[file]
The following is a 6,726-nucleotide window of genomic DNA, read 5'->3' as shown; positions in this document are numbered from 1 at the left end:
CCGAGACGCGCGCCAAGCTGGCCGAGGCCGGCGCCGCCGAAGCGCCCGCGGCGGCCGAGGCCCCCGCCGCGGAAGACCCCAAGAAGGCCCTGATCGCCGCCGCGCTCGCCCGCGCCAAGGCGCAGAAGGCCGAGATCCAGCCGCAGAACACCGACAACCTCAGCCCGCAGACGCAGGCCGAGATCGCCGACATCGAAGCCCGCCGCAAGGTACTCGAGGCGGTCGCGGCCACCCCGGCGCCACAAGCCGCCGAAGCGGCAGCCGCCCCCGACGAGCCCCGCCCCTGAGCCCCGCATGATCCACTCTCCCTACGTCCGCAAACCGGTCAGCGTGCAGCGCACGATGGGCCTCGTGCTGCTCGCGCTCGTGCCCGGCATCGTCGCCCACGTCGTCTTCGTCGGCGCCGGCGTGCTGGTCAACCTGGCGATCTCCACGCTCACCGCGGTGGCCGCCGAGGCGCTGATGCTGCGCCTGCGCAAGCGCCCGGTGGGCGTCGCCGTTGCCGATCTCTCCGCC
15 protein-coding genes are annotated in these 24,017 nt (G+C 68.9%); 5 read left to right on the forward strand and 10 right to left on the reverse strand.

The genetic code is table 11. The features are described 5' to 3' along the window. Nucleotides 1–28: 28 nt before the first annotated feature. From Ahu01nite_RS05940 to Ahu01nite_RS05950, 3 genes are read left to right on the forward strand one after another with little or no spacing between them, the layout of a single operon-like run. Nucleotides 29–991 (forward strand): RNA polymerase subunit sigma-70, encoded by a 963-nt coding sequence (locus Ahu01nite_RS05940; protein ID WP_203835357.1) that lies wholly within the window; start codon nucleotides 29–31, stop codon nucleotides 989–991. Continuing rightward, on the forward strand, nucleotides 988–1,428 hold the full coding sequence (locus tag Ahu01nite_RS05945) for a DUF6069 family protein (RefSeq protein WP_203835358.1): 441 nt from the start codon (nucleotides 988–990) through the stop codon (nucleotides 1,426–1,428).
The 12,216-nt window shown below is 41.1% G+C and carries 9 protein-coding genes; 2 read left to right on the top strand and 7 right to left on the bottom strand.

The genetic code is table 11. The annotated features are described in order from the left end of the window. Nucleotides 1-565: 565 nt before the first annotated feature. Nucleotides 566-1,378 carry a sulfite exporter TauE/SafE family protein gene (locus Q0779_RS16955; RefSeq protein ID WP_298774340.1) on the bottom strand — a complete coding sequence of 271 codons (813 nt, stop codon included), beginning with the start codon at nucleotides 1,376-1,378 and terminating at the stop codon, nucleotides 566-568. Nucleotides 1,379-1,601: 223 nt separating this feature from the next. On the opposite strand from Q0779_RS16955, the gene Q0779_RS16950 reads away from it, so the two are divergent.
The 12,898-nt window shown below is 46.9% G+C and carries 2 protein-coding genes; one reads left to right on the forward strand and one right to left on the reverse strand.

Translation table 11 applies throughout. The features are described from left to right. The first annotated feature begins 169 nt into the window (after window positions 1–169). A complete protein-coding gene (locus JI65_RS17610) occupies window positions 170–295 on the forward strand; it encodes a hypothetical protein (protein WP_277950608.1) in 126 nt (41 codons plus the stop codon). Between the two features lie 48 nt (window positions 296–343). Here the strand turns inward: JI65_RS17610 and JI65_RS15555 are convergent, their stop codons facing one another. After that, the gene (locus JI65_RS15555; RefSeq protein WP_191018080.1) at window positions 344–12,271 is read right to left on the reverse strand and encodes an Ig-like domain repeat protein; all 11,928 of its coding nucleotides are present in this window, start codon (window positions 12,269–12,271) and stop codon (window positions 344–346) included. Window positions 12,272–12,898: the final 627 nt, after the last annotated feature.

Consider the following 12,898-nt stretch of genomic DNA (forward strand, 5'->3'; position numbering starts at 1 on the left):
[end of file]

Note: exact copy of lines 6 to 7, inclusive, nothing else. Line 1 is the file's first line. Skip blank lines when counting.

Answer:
The genetic code is table 11. The annotated features are described in order from the left end of the window. Nucleotides 1-565: 565 nt before the first annotated feature. Nucleotides 566-1,378 carry a sulfite exporter TauE/SafE family protein gene (locus Q0779_RS16955; RefSeq protein ID WP_298774340.1) on the bottom strand — a complete coding sequence of 271 codons (813 nt, stop codon included), beginning with the start codon at nucleotides 1,376-1,378 and terminating at the stop codon, nucleotides 566-568. Nucleotides 1,379-1,601: 223 nt separating this feature from the next. On the opposite strand from Q0779_RS16955, the gene Q0779_RS16950 reads away from it, so the two are divergent.
The 12,898-nt window shown below is 46.9% G+C and carries 2 protein-coding genes; one reads left to right on the forward strand and one right to left on the reverse strand.